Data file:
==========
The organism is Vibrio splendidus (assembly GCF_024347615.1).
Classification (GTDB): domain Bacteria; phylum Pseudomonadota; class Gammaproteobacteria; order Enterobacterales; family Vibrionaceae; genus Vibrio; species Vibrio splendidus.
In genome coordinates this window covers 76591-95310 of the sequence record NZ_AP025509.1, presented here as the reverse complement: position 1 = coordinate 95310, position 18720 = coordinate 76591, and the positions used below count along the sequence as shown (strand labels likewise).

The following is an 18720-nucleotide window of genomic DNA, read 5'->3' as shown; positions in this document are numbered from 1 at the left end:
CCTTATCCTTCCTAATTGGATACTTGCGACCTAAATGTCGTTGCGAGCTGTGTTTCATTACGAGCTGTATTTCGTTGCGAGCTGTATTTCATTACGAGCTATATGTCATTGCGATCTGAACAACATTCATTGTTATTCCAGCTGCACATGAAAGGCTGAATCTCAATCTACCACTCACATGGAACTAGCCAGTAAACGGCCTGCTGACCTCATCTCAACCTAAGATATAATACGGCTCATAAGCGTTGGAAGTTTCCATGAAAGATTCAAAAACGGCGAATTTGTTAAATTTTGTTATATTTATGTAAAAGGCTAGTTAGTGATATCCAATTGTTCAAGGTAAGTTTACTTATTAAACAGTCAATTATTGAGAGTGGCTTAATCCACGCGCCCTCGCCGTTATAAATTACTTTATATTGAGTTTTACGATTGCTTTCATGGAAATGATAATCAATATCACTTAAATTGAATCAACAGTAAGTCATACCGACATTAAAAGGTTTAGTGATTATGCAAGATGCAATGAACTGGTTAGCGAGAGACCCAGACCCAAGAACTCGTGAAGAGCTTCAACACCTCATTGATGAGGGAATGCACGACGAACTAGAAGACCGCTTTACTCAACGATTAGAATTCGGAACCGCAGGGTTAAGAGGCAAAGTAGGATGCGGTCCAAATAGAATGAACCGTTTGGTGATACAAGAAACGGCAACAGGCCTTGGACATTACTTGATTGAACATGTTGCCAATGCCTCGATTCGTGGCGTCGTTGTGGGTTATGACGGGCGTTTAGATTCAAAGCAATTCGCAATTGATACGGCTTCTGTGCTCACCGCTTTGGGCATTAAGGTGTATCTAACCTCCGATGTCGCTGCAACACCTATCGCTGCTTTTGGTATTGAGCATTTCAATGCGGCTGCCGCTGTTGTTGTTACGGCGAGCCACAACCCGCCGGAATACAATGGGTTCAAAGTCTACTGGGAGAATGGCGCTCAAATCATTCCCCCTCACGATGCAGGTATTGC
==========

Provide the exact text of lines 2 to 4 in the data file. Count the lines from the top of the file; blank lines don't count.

Classification (GTDB): domain Bacteria; phylum Pseudomonadota; class Gammaproteobacteria; order Enterobacterales; family Vibrionaceae; genus Vibrio; species Vibrio splendidus.
In genome coordinates this window covers 76591-95310 of the sequence record NZ_AP025509.1, presented here as the reverse complement: position 1 = coordinate 95310, position 18720 = coordinate 76591, and the positions used below count along the sequence as shown (strand labels likewise).

The following is an 18720-nucleotide window of genomic DNA, read 5'->3' as shown; positions in this document are numbered from 1 at the left end: